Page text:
The program hopes to bring artists to grounds who will not only increase the visibility and influence of the Arts, but also expose the community to new ways of seeing, experiencing, and perceiving the world through art making practices. Bringing in an artist who collaborates across disciplines would likely increase interest and participation by students and faculty from a wide range of departments and disciplines while inviting dancers on grounds to expand upon their understanding of the art of dance.
With the support of the Arts Council, the Department of Drama’s Dance Program seeks to bring 1 to 2 professional contemporary dance artists to grounds to conduct master classes, workshops, hold brown bag sessions and potentially set a work on some of our students. Inviting artists engaged with dance in multidisciplinary work, and/or who are actively engaged in dance and social justice issues will provide students with access to new ideas, practices and perceptions of dance as an interdisciplinary, collaborative art form.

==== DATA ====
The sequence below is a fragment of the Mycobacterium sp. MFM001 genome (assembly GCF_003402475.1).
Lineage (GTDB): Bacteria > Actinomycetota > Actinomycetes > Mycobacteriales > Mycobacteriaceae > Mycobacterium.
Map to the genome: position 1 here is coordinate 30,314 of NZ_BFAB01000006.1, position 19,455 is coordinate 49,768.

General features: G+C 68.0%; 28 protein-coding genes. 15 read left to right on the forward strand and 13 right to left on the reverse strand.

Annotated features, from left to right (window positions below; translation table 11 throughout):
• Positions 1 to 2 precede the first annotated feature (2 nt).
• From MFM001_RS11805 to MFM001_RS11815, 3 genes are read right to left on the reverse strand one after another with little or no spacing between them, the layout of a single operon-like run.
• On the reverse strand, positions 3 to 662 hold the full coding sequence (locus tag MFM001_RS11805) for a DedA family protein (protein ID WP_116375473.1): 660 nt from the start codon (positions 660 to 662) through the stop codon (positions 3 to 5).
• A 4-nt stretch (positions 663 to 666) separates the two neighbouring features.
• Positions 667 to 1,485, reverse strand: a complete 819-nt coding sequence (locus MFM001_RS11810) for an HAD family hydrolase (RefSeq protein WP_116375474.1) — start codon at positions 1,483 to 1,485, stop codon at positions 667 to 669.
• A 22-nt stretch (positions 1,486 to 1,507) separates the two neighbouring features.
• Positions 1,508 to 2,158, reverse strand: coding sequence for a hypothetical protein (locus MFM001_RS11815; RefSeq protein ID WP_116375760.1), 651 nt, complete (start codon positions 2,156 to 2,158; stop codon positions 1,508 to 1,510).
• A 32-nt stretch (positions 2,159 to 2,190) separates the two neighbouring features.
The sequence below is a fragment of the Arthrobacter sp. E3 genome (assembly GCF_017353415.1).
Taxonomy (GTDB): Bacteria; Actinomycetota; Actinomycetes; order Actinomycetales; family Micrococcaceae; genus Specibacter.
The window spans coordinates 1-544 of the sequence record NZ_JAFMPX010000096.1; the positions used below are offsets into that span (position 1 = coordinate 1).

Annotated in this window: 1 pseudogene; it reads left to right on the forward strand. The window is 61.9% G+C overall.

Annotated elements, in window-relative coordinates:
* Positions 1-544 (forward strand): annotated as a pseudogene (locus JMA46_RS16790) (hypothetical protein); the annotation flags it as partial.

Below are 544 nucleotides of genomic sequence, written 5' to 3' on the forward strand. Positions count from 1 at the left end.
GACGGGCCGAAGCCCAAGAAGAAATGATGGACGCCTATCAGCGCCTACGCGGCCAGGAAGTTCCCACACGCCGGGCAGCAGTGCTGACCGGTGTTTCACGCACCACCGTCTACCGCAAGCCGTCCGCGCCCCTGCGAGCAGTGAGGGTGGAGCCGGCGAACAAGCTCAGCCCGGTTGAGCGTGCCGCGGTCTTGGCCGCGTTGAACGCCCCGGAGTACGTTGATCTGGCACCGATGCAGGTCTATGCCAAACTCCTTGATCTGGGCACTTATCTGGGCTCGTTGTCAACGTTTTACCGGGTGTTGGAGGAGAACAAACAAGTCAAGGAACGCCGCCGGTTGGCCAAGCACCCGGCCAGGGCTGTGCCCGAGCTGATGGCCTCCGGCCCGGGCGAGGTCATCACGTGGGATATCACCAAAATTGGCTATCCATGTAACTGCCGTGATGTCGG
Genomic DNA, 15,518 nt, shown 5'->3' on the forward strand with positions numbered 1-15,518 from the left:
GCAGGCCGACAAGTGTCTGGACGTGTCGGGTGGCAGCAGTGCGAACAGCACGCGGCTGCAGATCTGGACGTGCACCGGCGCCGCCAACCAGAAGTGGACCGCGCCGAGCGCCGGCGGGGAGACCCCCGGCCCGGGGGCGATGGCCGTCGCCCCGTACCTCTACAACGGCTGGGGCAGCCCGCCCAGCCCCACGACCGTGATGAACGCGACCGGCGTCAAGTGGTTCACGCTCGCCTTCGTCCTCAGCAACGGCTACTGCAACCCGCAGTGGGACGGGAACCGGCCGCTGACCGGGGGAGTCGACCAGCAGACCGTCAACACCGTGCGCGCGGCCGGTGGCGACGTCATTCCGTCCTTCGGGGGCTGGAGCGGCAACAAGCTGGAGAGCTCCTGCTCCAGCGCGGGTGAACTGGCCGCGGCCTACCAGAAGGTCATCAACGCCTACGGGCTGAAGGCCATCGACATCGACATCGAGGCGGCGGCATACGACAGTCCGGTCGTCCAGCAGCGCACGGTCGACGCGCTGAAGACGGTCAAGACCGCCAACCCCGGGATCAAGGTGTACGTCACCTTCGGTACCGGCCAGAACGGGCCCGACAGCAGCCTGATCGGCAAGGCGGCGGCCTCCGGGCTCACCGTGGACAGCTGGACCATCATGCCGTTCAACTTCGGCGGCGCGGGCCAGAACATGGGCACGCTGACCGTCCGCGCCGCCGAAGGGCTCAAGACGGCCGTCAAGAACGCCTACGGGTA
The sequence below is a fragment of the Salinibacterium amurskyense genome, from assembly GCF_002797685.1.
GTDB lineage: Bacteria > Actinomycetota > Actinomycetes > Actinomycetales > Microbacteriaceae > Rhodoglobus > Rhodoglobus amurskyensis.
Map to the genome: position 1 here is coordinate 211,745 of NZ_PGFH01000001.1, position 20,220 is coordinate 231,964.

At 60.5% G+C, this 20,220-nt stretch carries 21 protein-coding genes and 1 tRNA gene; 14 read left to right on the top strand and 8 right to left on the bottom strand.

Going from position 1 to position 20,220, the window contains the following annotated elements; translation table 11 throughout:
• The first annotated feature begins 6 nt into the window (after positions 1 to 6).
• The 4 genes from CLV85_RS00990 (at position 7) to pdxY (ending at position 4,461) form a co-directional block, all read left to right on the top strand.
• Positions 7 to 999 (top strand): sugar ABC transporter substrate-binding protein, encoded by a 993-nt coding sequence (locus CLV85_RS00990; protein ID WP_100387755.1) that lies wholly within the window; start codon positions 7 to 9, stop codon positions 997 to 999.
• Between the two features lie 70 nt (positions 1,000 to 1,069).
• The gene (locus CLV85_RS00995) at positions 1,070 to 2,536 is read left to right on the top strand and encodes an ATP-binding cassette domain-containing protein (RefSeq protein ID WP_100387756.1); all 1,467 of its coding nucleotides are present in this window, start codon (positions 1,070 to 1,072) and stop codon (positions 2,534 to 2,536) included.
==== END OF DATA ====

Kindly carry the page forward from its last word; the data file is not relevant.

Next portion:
While the experiences gained from our current dance faculty are most certainly valuable to our student body, offering them intimate, transformative learning experiences with respected contemporary dance artists offers them new perspectives and invaluable insights into the state of the field for dance artists outside of a university setting.